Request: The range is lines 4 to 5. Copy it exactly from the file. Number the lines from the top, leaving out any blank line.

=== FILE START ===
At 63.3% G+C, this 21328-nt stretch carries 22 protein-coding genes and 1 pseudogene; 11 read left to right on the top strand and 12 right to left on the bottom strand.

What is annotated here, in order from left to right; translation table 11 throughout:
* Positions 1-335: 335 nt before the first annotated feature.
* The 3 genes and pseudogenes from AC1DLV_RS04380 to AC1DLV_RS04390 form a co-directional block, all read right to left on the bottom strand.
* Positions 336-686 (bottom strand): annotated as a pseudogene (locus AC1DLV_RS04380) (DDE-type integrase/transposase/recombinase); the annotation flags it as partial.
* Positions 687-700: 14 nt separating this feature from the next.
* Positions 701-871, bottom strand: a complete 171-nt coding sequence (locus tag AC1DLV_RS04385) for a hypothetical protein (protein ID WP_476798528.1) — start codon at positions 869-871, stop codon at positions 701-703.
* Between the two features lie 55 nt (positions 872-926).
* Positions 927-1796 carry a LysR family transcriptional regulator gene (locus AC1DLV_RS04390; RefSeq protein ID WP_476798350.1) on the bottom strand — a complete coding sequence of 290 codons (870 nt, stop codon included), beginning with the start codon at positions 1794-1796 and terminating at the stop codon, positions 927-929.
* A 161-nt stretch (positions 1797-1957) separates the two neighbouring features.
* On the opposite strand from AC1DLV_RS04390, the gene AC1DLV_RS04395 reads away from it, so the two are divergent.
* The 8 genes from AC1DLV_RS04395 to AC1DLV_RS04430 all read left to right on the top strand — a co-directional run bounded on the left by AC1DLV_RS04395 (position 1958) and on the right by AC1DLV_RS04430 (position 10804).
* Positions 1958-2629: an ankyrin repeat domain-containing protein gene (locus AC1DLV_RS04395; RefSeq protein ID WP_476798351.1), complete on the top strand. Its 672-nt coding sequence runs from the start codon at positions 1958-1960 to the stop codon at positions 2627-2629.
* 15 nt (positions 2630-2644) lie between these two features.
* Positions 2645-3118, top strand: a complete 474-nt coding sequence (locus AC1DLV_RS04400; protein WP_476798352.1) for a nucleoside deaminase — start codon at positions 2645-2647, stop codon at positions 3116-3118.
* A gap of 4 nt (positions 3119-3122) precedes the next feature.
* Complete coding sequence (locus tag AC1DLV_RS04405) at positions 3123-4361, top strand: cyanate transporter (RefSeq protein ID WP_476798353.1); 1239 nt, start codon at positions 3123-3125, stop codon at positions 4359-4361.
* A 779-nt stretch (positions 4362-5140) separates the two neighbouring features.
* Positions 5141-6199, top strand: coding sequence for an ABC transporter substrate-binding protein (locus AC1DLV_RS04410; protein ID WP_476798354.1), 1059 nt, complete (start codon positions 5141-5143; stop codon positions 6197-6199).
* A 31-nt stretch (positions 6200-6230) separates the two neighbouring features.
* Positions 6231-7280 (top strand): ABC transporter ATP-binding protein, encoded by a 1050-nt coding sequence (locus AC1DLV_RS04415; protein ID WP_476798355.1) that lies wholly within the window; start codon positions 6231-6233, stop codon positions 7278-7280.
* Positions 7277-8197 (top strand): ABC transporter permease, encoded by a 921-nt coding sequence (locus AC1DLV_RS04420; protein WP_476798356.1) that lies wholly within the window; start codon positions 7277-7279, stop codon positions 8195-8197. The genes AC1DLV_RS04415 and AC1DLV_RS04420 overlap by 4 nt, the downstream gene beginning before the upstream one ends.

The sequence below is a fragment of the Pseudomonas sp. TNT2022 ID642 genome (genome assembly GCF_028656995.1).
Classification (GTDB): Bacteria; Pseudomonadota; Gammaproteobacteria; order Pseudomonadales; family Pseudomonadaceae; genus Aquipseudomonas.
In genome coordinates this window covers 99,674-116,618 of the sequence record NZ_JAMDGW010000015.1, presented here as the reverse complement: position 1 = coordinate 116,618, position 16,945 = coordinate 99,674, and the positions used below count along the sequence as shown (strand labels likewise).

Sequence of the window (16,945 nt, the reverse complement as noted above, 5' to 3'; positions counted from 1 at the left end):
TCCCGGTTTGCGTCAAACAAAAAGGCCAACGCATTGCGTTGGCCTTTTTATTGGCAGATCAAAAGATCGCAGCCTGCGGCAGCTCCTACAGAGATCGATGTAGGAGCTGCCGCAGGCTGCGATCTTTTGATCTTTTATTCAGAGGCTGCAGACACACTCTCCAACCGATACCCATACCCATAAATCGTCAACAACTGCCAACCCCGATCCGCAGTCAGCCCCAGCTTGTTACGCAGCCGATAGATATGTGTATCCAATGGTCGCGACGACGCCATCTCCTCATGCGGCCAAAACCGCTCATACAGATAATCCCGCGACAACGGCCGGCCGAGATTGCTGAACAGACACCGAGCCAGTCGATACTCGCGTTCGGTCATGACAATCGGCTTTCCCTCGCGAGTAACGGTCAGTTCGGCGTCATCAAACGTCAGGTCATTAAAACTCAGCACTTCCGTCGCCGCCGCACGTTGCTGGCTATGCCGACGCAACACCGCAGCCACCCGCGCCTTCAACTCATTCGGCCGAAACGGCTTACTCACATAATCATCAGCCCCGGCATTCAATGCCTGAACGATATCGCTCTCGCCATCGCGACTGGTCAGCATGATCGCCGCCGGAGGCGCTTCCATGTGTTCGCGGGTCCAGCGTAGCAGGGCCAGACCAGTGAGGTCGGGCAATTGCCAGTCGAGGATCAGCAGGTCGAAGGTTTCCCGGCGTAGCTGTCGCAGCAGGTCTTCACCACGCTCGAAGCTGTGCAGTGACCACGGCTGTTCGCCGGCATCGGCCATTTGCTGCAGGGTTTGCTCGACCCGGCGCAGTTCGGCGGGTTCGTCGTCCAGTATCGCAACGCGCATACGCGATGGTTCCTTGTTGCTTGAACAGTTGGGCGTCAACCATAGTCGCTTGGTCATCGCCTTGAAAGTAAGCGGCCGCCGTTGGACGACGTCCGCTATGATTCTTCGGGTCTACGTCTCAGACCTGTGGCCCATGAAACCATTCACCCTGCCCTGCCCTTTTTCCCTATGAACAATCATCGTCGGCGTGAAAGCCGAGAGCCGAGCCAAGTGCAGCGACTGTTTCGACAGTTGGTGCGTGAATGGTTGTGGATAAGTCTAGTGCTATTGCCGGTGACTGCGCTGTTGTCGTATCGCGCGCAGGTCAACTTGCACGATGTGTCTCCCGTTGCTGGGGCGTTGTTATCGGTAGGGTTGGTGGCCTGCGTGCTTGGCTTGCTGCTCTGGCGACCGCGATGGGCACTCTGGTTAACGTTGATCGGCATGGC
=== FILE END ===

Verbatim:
* The 3 genes and pseudogenes from AC1DLV_RS04380 to AC1DLV_RS04390 form a co-directional block, all read right to left on the bottom strand.
* Positions 336-686 (bottom strand): annotated as a pseudogene (locus AC1DLV_RS04380) (DDE-type integrase/transposase/recombinase); the annotation flags it as partial.